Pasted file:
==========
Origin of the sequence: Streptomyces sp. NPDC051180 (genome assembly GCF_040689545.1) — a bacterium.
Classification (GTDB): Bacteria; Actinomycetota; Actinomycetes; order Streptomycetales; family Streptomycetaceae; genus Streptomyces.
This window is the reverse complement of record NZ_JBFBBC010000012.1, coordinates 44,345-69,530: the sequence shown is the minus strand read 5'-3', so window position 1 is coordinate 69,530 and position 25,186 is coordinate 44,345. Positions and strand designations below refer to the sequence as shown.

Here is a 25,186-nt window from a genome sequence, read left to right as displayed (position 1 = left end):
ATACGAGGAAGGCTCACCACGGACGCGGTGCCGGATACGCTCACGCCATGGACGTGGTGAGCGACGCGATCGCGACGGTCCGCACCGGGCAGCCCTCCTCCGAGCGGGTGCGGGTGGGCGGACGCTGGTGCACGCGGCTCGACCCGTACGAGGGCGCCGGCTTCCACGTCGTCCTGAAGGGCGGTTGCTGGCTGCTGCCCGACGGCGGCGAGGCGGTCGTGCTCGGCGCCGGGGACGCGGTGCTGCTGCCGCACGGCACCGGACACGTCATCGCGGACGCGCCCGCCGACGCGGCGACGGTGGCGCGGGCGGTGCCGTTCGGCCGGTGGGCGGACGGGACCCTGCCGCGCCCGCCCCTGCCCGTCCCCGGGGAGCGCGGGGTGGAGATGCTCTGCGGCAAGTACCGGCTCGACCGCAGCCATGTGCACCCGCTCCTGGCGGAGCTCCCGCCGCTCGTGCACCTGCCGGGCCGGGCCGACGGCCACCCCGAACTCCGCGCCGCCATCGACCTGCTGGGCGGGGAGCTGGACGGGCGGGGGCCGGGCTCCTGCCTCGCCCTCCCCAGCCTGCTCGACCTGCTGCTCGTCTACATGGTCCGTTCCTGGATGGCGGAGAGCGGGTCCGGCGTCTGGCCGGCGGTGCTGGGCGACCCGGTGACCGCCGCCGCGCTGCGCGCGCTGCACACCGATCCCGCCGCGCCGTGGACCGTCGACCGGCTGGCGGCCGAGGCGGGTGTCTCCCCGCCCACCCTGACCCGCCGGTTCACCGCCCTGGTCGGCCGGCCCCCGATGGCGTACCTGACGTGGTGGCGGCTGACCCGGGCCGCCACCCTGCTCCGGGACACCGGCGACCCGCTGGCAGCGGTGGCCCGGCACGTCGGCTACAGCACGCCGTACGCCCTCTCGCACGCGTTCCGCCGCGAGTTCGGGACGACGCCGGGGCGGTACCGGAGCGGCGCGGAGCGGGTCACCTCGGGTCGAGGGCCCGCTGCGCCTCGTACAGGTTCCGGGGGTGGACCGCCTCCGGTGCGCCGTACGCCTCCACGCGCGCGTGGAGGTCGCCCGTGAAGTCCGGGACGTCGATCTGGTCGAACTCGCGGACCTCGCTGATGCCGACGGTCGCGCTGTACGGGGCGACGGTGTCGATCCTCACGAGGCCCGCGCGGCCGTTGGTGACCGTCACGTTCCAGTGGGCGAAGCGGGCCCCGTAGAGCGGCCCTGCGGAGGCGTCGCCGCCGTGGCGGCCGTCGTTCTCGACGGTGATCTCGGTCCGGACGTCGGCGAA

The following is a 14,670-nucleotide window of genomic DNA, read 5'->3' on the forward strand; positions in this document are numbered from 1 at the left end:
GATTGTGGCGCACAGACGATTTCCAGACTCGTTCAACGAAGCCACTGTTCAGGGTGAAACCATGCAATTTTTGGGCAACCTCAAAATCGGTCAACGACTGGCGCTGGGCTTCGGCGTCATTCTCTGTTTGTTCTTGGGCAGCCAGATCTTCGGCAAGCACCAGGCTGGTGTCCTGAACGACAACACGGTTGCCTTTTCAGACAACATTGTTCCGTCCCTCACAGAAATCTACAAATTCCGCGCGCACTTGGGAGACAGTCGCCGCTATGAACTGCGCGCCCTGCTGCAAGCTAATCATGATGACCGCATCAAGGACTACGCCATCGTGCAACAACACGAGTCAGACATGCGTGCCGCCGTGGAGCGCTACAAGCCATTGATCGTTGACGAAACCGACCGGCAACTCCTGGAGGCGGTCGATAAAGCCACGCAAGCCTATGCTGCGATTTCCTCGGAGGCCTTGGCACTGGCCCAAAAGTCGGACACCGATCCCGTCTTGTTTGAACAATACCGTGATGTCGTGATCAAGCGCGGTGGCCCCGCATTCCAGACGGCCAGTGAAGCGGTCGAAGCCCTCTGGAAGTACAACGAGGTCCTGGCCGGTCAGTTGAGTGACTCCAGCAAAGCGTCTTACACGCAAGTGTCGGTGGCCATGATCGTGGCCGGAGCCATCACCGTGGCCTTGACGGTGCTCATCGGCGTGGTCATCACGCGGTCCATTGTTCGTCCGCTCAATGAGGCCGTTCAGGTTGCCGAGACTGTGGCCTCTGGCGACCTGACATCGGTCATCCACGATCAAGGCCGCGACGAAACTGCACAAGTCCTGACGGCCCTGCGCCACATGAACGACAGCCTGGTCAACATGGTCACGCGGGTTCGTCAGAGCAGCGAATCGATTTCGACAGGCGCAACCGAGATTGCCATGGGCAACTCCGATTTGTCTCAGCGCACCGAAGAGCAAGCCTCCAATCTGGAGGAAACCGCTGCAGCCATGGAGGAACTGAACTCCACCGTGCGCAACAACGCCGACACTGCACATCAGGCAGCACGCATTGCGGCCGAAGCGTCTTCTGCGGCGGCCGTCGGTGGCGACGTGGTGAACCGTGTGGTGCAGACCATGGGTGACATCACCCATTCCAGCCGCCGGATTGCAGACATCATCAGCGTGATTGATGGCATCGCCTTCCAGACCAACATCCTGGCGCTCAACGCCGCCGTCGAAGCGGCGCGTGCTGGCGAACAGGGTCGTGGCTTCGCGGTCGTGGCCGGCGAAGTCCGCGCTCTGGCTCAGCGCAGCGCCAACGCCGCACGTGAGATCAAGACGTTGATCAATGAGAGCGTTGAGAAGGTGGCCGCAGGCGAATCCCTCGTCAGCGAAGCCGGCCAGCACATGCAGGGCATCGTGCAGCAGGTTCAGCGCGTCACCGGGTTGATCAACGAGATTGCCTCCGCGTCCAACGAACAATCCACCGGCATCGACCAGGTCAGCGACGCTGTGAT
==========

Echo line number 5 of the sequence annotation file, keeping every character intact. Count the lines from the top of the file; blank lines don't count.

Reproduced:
ATACGAGGAAGGCTCACCACGGACGCGGTGCCGGATACGCTCACGCCATGGACGTGGTGAGCGACGCGATCGCGACGGTCCGCACCGGGCAGCCCTCCTCCGAGCGGGTGCGGGTGGGCGGACGCTGGTGCACGCGGCTCGACCCGTACGAGGGCGCCGGCTTCCACGTCGTCCTGAAGGGCGGTTGCTGGCTGCTGCCCGACGGCGGCGAGGCGGTCGTGCTCGGCGCCGGGGACGCGGTGCTGCTGCCGCACGGCACCGGACACGTCATCGCGGACGCGCCCGCCGACGCGGCGACGGTGGCGCGGGCGGTGCCGTTCGGCCGGTGGGCGGACGGGACCCTGCCGCGCCCGCCCCTGCCCGTCCCCGGGGAGCGCGGGGTGGAGATGCTCTGCGGCAAGTACCGGCTCGACCGCAGCCATGTGCACCCGCTCCTGGCGGAGCTCCCGCCGCTCGTGCACCTGCCGGGCCGGGCCGACGGCCACCCCGAACTCCGCGCCGCCATCGACCTGCTGGGCGGGGAGCTGGACGGGCGGGGGCCGGGCTCCTGCCTCGCCCTCCCCAGCCTGCTCGACCTGCTGCTCGTCTACATGGTCCGTTCCTGGATGGCGGAGAGCGGGTCCGGCGTCTGGCCGGCGGTGCTGGGCGACCCGGTGACCGCCGCCGCGCTGCGCGCGCTGCACACCGATCCCGCCGCGCCGTGGACCGTCGACCGGCTGGCGGCCGAGGCGGGTGTCTCCCCGCCCACCCTGACCCGCCGGTTCACCGCCCTGGTCGGCCGGCCCCCGATGGCGTACCTGACGTGGTGGCGGCTGACCCGGGCCGCCACCCTGCTCCGGGACACCGGCGACCCGCTGGCAGCGGTGGCCCGGCACGTCGGCTACAGCACGCCGTACGCCCTCTCGCACGCGTTCCGCCGCGAGTTCGGGACGACGCCGGGGCGGTACCGGAGCGGCGCGGAGCGGGTCACCTCGGGTCGAGGGCCCGCTGCGCCTCGTACAGGTTCCGGGGGTGGACCGCCTCCGGTGCGCCGTACGCCTCCACGCGCGCGTGGAGGTCGCCCGTGAAGTCCGGGACGTCGATCTGGTCGAACTCGCGGACCTCGCTGATGCCGACGGTCGCGCTGTACGGGGCGACGGTGTCGATCCTCACGAGGCCCGCGCGGCCGTTGGTGACCGTCACGTTCCAGTGGGCGAAGCGGGCCCCGTAGAGCGGCCCTGCGGAGGCGTCGCCGCCGTGGCGGCCGTCGTTCTCGACGGTGATCTCGGTCCGGACGTCGGCGAA